Things to do After you've done the whole new york times Xword Early on Sunday

Mark Twain shall never use profanity except in discussing house rent and taxes. So, I know it's a little early to be thinking about this, but I'm in a git 'er done kind of mood, so I decided to start figuring out my taxes. This is the first year I've saved all my receipts for art supplies and travel and things (also one of the first years that I have any real income from my work), so there's a lot to figure out. Obviously I'm not qualified to give anyone tax advice, but I thought I'd share what I've learned so far:

Some great sites that have helped a lot:

Riley & Associates accountants for artists and performers are incredibly generous and have posted downloadable spreadsheets to keep track of your income and your annual expenses.

June Walker, accountant for artists and self-employeds of all kinds, answers all your questions online.

The first question, before I waste a ton of time, is if my art practice is a business or a hobby (ugh what horrible options). The reason to figure this out is that if my business shows a loss, I can deduct that loss from my other income, whereas income from a hobby can only be deducted down to zero, so no carry-over and thus, no point. Businesses, according to the IRS, are supposed to make a profit, sometimes, or at least be intended to sometime, some day, make a profit. For most businesses that means three years out of any consecutive five. Discouraging for me, because that sounds highly unlikely, but here's a Federal Court ruling on artists v. profit:

"It is well recognized that profits may not be immediately forthcoming in the creative field and many artists have to struggle throughout their careers. This does not mean that serious artists do not intend to profit from their activities. It only means that their lot is a difficult one." YES. A difficult lot.

Another great quote from the Federal Court, over-ruling the IRS, who don't like fun: "A 'business' will not be turned into a 'hobby' merely because the owner finds it pleasurable. Suffering has never been made a pre-requisite to deductibility."

Other ways to determine if you're in business:

Do you conduct your activities in a professional manner? Oh yes, yes I do.

Do you have the knowledge and/or training to be successful? Terminal degree...

Do you change your methods in an attempt to improve success and profitability? All the time. Constantly.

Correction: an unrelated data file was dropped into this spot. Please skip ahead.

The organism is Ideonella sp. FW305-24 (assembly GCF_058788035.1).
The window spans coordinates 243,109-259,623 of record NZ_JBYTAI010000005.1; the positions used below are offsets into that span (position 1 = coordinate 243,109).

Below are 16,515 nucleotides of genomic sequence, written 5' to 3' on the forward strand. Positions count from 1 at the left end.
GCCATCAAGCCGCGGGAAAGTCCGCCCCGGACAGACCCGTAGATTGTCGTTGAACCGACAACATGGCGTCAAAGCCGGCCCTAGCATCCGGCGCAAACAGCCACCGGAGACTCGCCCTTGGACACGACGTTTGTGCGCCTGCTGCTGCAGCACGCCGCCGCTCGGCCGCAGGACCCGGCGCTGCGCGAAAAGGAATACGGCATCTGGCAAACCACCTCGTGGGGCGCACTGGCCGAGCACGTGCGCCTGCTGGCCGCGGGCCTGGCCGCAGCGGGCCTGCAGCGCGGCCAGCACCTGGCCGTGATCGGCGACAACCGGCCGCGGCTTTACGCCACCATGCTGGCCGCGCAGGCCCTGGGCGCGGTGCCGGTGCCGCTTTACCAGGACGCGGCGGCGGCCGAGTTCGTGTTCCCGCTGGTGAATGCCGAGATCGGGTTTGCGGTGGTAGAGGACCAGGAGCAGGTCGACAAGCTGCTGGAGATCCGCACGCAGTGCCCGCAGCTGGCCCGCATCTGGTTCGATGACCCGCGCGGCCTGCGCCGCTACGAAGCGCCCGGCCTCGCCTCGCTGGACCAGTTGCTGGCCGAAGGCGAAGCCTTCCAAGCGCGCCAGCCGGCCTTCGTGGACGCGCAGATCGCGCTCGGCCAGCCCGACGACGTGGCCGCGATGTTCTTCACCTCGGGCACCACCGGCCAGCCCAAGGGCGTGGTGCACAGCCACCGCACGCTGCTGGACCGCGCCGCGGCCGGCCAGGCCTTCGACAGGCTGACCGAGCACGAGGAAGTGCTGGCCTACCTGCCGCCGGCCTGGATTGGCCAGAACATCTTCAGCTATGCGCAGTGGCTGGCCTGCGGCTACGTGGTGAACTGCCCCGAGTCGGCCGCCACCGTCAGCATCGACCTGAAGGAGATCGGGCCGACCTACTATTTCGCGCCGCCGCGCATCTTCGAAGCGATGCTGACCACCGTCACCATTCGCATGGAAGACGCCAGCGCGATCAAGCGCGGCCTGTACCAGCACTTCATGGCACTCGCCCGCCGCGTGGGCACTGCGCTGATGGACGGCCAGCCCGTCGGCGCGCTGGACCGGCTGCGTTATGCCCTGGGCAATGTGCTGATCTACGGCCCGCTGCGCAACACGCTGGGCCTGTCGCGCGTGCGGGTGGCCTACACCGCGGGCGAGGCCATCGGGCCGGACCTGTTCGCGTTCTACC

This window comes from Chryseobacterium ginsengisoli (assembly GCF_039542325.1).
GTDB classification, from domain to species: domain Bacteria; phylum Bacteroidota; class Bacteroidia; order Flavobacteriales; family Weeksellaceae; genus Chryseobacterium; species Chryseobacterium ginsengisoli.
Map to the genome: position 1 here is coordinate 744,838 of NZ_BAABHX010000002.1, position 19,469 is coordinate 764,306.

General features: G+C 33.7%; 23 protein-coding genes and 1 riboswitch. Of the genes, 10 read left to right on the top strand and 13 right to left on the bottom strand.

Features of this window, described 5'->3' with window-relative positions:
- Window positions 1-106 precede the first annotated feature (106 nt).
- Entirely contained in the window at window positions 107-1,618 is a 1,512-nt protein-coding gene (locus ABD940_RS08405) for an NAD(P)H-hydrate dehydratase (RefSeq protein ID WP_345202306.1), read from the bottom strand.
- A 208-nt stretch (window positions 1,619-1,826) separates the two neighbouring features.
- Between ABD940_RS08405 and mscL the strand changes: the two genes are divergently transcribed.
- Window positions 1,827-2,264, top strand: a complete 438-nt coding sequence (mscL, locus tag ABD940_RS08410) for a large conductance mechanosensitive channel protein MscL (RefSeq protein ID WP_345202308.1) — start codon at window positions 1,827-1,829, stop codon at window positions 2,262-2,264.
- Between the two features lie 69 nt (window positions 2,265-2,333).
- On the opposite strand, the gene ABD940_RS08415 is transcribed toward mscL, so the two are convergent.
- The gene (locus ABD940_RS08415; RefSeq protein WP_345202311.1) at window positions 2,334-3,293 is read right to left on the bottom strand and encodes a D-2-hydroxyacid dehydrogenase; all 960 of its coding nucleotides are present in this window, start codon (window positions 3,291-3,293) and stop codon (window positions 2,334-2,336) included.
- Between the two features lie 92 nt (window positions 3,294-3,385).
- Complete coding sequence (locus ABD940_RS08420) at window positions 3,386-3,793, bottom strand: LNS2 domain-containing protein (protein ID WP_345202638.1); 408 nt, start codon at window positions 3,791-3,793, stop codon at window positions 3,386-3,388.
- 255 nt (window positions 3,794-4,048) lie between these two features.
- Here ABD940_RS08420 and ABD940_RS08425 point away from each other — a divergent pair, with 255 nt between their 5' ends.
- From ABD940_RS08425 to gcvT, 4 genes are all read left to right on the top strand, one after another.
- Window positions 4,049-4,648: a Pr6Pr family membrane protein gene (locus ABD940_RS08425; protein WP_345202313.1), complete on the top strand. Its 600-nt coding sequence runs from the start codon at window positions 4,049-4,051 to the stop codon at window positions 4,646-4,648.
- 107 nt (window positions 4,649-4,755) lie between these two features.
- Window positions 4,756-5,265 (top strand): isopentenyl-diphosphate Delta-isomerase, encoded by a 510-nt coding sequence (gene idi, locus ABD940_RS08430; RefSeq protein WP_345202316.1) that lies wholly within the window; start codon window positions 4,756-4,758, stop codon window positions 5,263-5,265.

Do you put in consistent time and effort (material participation) in an attempt to profit? The IRS suggests 100 hours a year if you're the only person involved in your practice, which is 12.5 eight-hour days, or roughly half an hour every day. I definitely do this. I'm doing it right now. (Also if you happen to have a spouse, and that person sometimes does things for you, that counts too, for time and for their expenses.)

There are other criteria too but these are the ones that are most applicable for my work, so I'm going to go ahead and start adding things up. The income tally goes depressingly quickly. Sales, prizes, awards, grants--I've read fellowships as well but not mine, more on that in a second--trades for things other than cash, and income from workshops or other activities that are part of your practice. I have a teaching fellowship at the moment, but I'm an employee of the university and I get a W2 for that, so that's separate income which I'll deduct my self-employed loss from.

Schedule C deductible expenses... this part is fun and also depressing. The bigger the hole of loss and poverty I can dig for myself, the less money I'll owe the American government, who isn't giving any of it back to me in social programming anyway! My supplies are deductible, as well as office supplies, business cards or show posters, shipping costs, travel to install shows (if only I'd saved the receipt for that gross sandwich I bought on Amtrak, that would also be deductible), application fees, residency and workshop fees, dues to organizations, admission to museums and exhibits, books and magazines and other research material, studio rent if I had it (in-home studios are also deductible but more complicated), and equipment--but equipment that will last you longer than a year has its own special form to fill out (4562). You can choose to depreciate the cost to future years, or expense it all this year, which I'm going to do because depreciation is just too boring.

Next up: Self-Employment tax and health insurance deductions...